Visit to CycleFit: a top London-based bike fitting specialist
Good Pain and Bad Pain
Anyone who has been cycling seriously for more than a few months is likely to have heard about the importance of a professional bike fit. Riding on a poorly adjusted bike, or worse, one that is the wrong size for you, will quickly lead to aches and pains.
You might also have heard about cycling’s famous Rule 5 (Harden the F**k Up), and therefore assume aches and pains to be a normal part of becoming a proper cyclist. Rule 5, however, was never intended to lead to injury and you need to distinguish between good pain and bad pain.
Good pain arises when you use your muscles more than they are accustomed to. When combined with appropriate rest and recovery it leads to healthy adaptations that make you stronger. Bad pain arises when you go too far and put too much stress on muscles and joints, and this is exacerbated when your movements are biomechanically inefficient.
Riding a bike that does not fit is definitely in this last category, and if you persist you may pick up a serious injury that could stop you from cycling for months.
A bike fit is not for life
Not only should you have a bike fit when you first start, you should also repeat it regularly as your riding style and ability evolve, and ideally each time you change your bike. In the world of bike fitting, millimetres matter and even small changes in your flexibility or your bike’s frame geometry can have a knock-on effect.
This is why Emmanuelle and Marvin found themselves recently at premier London-based bike-fitters, Cycle-Fit. Alpine Cols have partnered with Scott Bikes for the 2016 season, and we thus had two brand new Scott Addict climber’s bikes to fit.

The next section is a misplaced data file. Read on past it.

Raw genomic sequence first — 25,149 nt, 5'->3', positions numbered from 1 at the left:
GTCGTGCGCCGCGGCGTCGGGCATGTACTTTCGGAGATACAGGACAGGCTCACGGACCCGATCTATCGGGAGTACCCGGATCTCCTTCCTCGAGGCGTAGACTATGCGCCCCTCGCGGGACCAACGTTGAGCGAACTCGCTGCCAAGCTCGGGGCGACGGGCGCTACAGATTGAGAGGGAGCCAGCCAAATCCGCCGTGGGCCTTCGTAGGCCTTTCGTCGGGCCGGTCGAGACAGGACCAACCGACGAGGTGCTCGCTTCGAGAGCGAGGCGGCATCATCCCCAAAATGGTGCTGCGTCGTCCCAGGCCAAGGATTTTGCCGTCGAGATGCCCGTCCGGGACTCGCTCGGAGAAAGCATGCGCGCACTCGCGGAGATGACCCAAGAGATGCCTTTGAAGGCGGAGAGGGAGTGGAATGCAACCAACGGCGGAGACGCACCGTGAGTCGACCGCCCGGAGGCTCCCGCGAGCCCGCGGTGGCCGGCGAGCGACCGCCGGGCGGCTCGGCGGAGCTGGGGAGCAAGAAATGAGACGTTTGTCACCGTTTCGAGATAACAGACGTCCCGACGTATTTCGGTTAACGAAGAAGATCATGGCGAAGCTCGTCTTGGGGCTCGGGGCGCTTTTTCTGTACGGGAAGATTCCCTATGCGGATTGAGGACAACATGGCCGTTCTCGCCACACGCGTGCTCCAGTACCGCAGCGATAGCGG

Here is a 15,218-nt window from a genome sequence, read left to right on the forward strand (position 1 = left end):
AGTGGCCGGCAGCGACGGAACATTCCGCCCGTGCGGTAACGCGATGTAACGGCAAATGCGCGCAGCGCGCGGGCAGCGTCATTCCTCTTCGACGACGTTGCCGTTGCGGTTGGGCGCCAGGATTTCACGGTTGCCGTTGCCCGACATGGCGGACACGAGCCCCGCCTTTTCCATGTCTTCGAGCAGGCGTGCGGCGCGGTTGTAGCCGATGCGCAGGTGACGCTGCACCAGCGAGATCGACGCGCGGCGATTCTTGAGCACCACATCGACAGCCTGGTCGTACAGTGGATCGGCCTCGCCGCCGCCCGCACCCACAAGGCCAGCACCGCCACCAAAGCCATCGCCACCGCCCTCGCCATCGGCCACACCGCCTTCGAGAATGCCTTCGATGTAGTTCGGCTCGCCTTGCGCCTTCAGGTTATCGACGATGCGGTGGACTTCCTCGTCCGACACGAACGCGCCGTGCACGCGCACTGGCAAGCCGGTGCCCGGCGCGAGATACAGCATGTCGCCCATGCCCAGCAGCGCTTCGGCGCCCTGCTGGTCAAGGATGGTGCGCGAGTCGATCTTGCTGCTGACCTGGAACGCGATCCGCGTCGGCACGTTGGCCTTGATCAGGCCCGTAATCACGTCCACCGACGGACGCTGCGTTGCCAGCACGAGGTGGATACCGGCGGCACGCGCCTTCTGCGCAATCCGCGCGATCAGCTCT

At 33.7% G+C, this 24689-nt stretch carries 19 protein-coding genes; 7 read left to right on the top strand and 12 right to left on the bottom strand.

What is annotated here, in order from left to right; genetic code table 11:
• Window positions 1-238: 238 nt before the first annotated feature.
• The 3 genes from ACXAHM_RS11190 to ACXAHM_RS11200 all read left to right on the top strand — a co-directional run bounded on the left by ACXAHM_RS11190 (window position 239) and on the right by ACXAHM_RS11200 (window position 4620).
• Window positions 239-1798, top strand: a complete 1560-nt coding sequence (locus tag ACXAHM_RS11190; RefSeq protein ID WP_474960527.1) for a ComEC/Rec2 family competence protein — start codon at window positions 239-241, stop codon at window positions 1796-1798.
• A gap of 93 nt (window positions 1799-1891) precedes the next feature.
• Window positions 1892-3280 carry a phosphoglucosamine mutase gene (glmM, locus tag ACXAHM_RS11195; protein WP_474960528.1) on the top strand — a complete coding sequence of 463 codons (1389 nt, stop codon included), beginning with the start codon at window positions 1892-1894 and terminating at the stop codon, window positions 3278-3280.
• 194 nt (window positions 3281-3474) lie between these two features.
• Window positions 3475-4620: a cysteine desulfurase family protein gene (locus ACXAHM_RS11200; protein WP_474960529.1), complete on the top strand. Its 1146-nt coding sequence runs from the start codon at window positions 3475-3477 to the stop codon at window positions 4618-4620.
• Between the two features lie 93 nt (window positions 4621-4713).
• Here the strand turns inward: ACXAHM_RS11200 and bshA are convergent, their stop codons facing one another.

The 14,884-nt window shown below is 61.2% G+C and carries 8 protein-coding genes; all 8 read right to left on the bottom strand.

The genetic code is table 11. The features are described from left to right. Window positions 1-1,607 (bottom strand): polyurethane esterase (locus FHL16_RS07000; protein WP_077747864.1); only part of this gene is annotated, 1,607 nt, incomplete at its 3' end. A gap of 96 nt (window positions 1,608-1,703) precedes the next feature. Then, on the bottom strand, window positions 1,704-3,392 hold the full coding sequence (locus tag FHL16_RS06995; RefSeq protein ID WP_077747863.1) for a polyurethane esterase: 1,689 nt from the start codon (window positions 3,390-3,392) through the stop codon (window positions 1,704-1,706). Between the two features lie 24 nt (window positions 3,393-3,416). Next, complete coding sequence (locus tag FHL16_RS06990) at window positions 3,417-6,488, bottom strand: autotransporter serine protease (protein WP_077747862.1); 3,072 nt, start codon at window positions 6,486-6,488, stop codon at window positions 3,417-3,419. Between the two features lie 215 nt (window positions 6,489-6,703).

CycleFit was founded in 2001 by Julian (Jules) Wall and Phil Cavell, two strong British club racers from the early ‘90s who realised the importance of a proper fit from their own unhappy experiences. They resolved to learn all they could about the issues, and delved deeply into biomechanics, physiotherapy, and anatomy before completing their training in the US, at the time the only place where bike fitting was taken seriously.
According to Jules and Phil, their Covent Garden base in London was the first dedicated bike-fitting and cycling biomechanics studio in Europe. Since opening for business in 2002 they have continued to build deep links with sports medicine specialists and have worked with countless famous and less-famous athletes.
CycleFit is the Technical Fit Partner for Trek Factory Racing and Matrix Pro Cycling. We only just missed Fabien Cancellara during our visit: he was there the previous day for his annual fit with Jules. Tao Geoghegan Hart (Axeon HB) is another regular visitor, amongst many other pro cyclists.
The on-line booking process is simple and efficient. You choose a 3hr time-slot on the calendar, make your payment and receive immediate confirmation. CycleFit have two identically-equipped studios so Emmanuelle and I booked both of them at the same time.
We arrived a little in advance of the appointed time to be welcomed by Simon and introduced to our two bike fit technicians, Jimmy and Shaun. Both are passionate cyclists as well as experts in bike fitting. We were to get to know them well over the next three hours.